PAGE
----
Frequently, you hear the instructor tell the class over the PA system, "Now, tell your dog he's a good dog..."  even if you don't mean it tell him. The key to success in dog training according to the seven instructors, is homework.  Too many owners, they say, work with their dogs only on Thursday night. In betweeen obedience classes, they forget to remind their dogs of the lessons learned.

In classes dogs are not punished -- they have enough to contend with in the excitement of a hall filled with strange dogs and people.  At home, however, some of the instructors feel that it is all right to smack a dog lightly with a folded newspaper.  The paper, rather than a hand, should be used for punishment, because signals are given by hand... and the dog shouldn't associate it with punishment.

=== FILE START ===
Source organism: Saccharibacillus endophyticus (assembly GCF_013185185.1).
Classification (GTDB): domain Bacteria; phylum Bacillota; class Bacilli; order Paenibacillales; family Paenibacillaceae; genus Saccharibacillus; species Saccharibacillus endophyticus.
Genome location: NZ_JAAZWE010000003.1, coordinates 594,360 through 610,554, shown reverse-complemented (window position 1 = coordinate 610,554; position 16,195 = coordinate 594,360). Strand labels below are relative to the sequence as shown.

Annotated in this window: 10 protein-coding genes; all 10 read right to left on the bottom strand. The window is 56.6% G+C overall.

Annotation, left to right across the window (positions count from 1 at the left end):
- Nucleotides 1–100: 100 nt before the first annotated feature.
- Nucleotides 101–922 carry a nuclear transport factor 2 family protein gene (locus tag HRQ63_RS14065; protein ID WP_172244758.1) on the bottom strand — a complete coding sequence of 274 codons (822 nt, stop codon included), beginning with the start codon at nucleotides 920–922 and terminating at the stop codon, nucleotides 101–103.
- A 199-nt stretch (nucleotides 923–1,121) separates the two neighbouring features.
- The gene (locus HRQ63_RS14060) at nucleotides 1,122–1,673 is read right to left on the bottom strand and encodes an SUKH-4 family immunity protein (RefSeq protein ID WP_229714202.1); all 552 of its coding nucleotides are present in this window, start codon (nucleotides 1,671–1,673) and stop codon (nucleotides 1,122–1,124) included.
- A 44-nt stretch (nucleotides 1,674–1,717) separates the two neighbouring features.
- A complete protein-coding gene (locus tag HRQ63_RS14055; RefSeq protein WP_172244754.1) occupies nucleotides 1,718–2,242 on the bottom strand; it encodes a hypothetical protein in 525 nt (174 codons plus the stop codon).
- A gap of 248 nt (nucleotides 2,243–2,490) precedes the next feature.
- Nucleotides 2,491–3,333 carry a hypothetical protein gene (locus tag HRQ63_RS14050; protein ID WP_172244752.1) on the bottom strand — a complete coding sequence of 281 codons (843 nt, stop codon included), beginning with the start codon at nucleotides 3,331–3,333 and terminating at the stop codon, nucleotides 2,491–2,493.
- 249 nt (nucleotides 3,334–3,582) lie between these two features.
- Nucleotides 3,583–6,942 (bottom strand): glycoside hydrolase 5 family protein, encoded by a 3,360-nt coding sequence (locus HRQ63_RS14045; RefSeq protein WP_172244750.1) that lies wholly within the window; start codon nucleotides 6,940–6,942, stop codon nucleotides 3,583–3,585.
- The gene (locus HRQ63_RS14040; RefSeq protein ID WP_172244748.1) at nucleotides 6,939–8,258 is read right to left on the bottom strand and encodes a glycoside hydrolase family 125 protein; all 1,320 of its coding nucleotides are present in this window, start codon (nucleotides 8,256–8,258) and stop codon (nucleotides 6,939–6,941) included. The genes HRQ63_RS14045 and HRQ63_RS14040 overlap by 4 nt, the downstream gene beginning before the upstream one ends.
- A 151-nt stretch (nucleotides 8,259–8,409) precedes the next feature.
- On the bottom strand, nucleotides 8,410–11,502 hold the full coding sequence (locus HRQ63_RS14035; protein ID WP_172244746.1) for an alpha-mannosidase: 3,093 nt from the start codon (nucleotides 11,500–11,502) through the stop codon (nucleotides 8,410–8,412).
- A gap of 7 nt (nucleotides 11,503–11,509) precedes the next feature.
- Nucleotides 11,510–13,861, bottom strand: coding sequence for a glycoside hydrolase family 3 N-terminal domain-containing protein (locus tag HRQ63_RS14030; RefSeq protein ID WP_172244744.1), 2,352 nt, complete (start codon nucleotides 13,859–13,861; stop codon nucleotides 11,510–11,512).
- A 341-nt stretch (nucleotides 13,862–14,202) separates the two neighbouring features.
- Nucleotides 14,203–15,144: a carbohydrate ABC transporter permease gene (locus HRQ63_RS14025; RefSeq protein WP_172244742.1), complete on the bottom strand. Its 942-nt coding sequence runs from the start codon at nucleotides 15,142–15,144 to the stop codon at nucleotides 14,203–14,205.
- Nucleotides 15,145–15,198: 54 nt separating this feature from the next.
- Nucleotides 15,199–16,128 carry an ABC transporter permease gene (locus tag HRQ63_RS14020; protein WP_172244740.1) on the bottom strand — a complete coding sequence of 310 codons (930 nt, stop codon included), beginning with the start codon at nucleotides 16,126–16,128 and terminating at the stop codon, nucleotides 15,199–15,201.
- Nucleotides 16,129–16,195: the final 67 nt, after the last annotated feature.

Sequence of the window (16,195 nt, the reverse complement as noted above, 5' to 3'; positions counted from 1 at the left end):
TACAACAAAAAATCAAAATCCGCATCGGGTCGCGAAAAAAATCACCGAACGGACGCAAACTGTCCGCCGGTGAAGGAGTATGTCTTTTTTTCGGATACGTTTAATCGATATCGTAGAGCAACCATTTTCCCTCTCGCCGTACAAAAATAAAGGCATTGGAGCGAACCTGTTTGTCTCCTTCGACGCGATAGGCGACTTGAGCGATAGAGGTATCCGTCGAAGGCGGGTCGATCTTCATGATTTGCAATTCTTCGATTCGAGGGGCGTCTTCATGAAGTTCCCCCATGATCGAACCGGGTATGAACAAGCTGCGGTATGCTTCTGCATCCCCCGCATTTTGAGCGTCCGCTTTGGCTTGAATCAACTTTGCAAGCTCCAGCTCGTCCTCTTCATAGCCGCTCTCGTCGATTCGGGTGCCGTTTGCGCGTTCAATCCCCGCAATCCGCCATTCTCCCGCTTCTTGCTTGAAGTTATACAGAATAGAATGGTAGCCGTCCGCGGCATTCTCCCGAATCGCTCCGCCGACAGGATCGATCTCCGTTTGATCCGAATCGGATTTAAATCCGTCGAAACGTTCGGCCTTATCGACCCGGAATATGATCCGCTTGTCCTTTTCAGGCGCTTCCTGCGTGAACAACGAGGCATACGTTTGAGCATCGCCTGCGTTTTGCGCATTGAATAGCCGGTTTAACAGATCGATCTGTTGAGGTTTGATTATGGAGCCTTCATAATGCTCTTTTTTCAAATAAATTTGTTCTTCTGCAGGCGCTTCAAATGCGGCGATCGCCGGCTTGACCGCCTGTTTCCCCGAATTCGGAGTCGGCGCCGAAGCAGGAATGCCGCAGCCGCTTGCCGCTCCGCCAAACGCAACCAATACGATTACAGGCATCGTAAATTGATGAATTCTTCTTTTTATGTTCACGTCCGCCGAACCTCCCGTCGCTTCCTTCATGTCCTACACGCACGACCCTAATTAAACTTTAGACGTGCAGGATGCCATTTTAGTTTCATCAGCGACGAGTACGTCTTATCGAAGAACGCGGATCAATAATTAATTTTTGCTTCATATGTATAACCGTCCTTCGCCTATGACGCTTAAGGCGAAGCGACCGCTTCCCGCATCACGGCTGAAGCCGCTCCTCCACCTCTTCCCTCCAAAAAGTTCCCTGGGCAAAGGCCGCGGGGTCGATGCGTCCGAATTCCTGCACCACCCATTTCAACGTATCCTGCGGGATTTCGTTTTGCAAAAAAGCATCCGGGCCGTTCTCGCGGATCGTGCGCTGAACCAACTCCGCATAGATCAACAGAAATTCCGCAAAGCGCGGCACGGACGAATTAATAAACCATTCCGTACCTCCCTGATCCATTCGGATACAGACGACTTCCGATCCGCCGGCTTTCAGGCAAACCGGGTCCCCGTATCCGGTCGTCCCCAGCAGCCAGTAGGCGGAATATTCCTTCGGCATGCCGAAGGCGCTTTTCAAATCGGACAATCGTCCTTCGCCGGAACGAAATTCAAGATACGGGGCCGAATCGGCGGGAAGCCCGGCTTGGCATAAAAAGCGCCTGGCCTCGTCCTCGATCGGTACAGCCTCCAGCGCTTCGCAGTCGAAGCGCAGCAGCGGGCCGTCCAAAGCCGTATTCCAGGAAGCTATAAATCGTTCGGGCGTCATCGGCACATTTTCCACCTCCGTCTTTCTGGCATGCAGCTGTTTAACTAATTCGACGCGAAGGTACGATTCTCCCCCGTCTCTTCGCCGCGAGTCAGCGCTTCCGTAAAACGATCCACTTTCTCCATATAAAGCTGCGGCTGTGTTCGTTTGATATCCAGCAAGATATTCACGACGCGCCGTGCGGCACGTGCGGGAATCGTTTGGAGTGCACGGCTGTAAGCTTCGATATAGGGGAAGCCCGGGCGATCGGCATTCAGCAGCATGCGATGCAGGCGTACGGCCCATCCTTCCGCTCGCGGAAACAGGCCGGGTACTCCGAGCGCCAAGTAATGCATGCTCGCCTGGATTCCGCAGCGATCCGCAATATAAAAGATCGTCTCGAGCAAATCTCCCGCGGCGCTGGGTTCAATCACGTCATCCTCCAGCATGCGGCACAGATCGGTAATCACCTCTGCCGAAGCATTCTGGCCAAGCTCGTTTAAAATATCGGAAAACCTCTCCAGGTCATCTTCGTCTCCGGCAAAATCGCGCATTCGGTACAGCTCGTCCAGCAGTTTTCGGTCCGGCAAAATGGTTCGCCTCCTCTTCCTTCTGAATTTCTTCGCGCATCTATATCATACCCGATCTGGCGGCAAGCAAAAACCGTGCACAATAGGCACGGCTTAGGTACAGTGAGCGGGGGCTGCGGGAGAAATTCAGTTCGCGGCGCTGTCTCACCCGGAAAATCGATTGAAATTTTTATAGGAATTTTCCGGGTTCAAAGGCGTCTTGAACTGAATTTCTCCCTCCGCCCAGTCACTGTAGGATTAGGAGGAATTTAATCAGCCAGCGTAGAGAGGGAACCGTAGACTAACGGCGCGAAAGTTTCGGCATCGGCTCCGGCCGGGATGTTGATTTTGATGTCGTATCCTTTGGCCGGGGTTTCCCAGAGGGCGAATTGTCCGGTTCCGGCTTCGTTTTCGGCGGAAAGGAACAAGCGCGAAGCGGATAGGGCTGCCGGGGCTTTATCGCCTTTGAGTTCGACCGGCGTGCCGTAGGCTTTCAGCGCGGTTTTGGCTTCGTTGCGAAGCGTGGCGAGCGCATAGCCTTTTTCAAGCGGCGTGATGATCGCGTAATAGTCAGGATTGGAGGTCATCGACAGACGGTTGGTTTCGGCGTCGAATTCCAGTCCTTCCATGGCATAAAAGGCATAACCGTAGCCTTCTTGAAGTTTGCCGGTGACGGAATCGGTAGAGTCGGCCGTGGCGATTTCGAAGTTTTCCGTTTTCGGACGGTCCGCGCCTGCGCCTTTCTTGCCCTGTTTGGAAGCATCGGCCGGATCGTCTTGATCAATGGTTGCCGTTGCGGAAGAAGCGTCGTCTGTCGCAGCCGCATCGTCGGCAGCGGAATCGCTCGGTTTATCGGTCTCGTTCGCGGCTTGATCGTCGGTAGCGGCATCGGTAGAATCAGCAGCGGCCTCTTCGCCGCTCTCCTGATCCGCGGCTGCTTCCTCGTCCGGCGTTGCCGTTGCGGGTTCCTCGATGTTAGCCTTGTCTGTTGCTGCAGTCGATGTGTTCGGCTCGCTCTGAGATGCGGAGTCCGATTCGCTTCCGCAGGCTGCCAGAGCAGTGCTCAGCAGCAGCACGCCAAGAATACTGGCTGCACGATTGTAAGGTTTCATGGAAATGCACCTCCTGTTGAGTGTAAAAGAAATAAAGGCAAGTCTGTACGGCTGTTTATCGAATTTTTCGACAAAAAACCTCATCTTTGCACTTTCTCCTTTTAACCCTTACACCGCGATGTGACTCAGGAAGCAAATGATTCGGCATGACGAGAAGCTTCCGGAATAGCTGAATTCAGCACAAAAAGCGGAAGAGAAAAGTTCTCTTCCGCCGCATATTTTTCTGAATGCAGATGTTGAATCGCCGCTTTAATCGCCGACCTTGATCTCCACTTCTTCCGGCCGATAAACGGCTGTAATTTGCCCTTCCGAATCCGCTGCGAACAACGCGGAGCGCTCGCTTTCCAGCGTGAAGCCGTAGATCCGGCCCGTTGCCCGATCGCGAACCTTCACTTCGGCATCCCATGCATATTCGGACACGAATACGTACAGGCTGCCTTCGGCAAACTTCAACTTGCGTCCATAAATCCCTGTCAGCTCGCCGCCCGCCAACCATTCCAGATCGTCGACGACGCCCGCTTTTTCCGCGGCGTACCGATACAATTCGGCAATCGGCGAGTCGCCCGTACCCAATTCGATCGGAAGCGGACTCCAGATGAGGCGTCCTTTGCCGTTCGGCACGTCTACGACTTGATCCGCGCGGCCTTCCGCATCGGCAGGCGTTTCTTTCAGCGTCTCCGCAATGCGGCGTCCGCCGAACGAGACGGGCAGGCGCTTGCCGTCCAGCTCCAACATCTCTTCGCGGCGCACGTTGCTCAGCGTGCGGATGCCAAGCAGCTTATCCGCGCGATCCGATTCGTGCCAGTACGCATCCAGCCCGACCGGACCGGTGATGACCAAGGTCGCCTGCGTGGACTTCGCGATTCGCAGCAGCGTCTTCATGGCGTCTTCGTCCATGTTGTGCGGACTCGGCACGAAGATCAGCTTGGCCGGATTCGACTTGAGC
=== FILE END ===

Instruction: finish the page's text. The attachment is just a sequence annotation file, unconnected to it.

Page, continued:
DO DOGS LIKE obedience classes?

In the beginners classes many of them don't.  You find the same sort of attitudes that you find in a kindergarten on the first day of school. There's the puppy who wants to play and thinks that walking around in the "heel" position and sitting when told is a big bore. There's the dog who's terrified of all these strangers and wants to hide under his owners skirts.  And there's the dog who feels frightened and wants to fight every other dog in the place.  (Such a dog must be muzzled, under the club rules.)   But in the senior classes it's evident that dogs, as well as children benefit from education.

As they go through their routines, whether it's coming on recall, walking a figure eight path through a barrier of distractions, or leaping over jumps, the trained dogs wear a confident expression as if to say "I know what's expected of me....and I'm just the dog to do it."

DO SOME BREEDS of dogs learn more quickly than others?

Mrs. MacDonald glanced around the room at the collection of Spaniels, Poodles, Bulldogs, Hounds, Samoyeds, and other varieties, quietly circling around the room in "heel" position. "No," she said diplomatically. "but some owners do."